Tuesday, June 22, 2010
The Debt Trap; No Way Out
Deficit-Spending and Currency Printing are the Roads to Nowhere
On June 5th, G20 finance ministers made a rather remarkable (and perhaps under-reported) decision to drop their support for fiscal stimulus. Concerns over sovereign debts have raised an urgent need for deficit reduction and trump desires to spur false, government-created economic growth.
The G20 (with the notable exception of the US, UK and Japan) no longer believes that deficit spending is sustainable or effective in fostering an economic recovery. The confidence of a dubious bond market will instead take precedence.
This puts the majority of the G20 at odds with the US, UK and Japan, who are going full steam ahead with their efforts to stoke consumer demand.
As if on cue, Japan's central bank announced it will offer financial institutions up to $33 billion in new lending, while also leaving its key rate unchanged at 0.1%. However, Japan already has an abundance of available liquidity. Yet, it hasn't translated into strong credit growth primarily due to sluggish demand.
What this proves is that you can try to entice people to borrow, but you can't force them.
Japan has been faced with economic stagnation for 20 years and the IMF predicts it could grow by an anemic 2% this year and next. Deficit spending hasn't gotten Japan anywhere, except further into debt.
Japan's debt is nearly 230 percent of its GDP, the highest of any industrialized nation. Yet the Bank of Japan will continue its policy of saddling the nation with even more debt.
Faced with the same concerns about slow economic growth, the US government has been underpinning the economy for more than a year through government stimulus.
And the Federal Reserve will continue its program of expanding the money supply, or "quantitative easing" as it likes to call it.
However, despite an $787 billion federal stimulus program and $2.3 trillion in spending by the Fed, in the past year we've only seen an average of 2.38% growth.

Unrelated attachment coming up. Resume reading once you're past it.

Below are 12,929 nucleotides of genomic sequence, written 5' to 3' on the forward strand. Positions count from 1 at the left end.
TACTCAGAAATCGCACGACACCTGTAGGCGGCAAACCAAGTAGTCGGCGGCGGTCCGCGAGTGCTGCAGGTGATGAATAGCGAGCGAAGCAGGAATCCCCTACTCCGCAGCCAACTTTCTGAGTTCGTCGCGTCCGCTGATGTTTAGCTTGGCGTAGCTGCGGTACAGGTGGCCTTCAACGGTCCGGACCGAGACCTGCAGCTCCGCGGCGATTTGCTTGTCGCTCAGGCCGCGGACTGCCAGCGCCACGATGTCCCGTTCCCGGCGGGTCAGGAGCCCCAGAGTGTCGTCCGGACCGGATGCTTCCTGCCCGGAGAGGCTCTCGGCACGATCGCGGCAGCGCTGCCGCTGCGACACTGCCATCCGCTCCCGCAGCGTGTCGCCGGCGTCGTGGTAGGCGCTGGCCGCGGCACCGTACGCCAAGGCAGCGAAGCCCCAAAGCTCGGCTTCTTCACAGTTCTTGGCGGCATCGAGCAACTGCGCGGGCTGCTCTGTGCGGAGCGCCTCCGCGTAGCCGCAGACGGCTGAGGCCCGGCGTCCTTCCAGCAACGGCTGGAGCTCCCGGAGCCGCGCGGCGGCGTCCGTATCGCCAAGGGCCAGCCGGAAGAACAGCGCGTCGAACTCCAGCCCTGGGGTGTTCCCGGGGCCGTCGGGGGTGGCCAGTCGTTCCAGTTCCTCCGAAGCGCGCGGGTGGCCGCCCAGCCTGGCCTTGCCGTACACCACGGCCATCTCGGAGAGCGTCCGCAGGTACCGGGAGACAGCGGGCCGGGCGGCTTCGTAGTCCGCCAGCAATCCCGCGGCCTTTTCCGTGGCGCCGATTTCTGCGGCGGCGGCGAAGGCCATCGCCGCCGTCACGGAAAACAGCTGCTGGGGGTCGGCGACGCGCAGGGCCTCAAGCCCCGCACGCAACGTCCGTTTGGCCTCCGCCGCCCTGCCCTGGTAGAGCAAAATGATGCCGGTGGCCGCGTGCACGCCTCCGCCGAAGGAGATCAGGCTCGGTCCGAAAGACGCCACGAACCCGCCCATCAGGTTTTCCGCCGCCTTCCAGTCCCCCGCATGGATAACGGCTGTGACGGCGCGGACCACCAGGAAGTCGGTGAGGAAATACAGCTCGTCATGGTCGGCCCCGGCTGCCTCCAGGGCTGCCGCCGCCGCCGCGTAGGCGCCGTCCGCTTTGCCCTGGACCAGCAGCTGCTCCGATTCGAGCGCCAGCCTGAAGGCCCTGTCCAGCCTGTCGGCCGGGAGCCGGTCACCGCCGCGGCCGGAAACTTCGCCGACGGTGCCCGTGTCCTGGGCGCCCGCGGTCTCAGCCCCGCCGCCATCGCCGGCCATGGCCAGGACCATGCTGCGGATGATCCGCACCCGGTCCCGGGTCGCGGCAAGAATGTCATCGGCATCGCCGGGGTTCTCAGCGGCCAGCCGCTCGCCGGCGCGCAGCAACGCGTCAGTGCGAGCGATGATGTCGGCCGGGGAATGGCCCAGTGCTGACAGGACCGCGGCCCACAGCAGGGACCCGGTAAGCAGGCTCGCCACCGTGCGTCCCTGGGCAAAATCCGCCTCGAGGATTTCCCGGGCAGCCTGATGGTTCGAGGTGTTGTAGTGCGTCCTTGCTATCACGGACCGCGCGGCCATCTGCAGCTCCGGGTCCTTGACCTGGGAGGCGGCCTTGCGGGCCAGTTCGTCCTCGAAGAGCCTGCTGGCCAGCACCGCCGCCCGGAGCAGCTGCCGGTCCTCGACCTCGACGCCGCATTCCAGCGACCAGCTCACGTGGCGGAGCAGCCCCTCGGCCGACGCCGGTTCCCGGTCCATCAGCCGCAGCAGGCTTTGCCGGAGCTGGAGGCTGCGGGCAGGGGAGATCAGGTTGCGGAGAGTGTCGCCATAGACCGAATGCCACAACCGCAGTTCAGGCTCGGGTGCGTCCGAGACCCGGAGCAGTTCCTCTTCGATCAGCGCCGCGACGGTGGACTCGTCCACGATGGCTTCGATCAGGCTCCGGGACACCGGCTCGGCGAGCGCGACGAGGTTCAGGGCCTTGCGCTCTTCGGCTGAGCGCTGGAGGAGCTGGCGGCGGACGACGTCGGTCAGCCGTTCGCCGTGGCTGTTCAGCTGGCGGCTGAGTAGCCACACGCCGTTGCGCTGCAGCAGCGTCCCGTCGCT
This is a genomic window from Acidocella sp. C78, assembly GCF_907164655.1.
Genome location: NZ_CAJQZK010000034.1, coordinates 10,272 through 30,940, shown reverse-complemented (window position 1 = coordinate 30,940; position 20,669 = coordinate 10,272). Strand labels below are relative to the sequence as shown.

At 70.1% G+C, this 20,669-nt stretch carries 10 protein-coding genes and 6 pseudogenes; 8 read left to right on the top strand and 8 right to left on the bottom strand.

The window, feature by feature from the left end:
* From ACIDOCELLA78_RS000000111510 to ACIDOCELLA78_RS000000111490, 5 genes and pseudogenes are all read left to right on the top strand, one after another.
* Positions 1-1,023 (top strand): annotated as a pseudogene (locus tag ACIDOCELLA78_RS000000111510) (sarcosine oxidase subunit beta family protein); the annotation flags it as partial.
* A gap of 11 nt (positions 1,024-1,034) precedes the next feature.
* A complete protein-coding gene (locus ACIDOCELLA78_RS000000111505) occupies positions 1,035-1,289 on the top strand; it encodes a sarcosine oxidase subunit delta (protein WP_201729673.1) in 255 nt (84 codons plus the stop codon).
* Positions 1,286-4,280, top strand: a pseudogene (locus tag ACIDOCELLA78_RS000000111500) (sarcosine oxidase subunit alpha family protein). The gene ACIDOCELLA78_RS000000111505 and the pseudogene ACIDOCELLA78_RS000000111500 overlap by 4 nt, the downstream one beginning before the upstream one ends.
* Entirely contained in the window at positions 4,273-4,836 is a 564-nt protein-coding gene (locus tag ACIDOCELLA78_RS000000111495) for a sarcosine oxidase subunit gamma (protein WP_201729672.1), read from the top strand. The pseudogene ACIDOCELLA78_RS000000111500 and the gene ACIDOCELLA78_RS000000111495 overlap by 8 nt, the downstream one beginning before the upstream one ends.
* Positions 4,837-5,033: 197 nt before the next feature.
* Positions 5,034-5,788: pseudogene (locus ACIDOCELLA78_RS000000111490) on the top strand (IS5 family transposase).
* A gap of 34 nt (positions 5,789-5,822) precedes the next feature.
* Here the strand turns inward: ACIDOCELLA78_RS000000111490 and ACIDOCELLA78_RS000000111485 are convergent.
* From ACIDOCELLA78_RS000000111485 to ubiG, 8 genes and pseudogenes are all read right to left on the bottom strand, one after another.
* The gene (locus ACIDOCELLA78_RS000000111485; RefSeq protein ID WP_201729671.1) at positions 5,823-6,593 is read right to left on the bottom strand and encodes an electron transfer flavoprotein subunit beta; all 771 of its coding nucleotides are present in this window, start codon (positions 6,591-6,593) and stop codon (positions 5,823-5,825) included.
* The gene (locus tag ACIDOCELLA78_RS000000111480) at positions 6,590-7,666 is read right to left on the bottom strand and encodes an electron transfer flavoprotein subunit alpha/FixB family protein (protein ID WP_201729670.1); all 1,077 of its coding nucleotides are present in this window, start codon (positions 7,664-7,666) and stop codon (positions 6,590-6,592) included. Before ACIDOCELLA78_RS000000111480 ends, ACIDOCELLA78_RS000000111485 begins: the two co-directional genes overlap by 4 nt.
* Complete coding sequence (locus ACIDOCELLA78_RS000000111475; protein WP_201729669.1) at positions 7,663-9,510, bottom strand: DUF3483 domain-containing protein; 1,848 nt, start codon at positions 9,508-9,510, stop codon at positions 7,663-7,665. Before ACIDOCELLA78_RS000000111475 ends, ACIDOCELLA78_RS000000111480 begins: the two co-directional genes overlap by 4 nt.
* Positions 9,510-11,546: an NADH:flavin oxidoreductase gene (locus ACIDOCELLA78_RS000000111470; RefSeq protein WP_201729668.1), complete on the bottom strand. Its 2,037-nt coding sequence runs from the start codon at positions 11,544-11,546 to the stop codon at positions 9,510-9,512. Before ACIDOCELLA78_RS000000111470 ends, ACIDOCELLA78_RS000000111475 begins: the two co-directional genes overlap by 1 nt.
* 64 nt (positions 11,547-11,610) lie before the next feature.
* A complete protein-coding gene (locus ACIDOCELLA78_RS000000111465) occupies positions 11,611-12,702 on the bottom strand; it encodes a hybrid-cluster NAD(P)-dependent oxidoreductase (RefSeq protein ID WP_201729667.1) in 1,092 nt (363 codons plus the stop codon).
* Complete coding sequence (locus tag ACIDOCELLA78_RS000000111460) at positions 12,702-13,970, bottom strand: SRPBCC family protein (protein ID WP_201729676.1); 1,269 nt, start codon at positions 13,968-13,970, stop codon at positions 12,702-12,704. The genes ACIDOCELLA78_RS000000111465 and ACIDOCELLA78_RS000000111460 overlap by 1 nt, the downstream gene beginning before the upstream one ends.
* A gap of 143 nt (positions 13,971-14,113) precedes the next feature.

But even the Fed can't force open the wallets of Americans, who are paying down debt and saving at a 3.4% rate. That does not bode well for an economy 70% reliant on consumer spending.
It seems that Japan, the US and the UK have not learned anything from the Greek debt crisis. Greece's debt isn't any bigger now than it was a year ago, it's just that everyone is suddenly paying attention. And Greece's prospects continue to go from bad to worse.
Last week, Moody's lowered Greece's bond ratings by four notches, taking it out of investment grade and into speculative 'junk' status.
The US, UK and Japan should take notice. Yet, these nations are being driven by politics, particularly a fear of how voters will react to economic pain. So the elected officials avoid it at all costs.
As a result, each nation continues to try to prime the economic pump through deficit spending and by printing money out of nothing. After all, under our economic system, if you're not growing you're dying. Stasis equals death. This is a dangerous strategy that will result in a debt trap from which there may be no escape, other than currency devaluation.
That will be very uncomfortable to the citizens of these nations. Their governments know this, and they also know the danger of simply printing money — inflation, or even hyperinflation.
But they seem to fear economic stagnation even more. Without government intervention, these economies certainly won't grow, which will increase their debt-to-GDP ratios. The US and UK, in particular (which have much larger external debts than Japan), need to finance their deficits or risk a dramatic rise in interest rates.
That would only make unemployment worse and risk social unrest.
The reality is that there are no easy options, no good choices. These governments are damned if they print money, damned if they continue deficit spending and — at least in the minds of the central bankers and the political leaders — damned if they don't.
They have entered the debt trap, and there is no way out.
At a minimum, there are only painful choices ahead.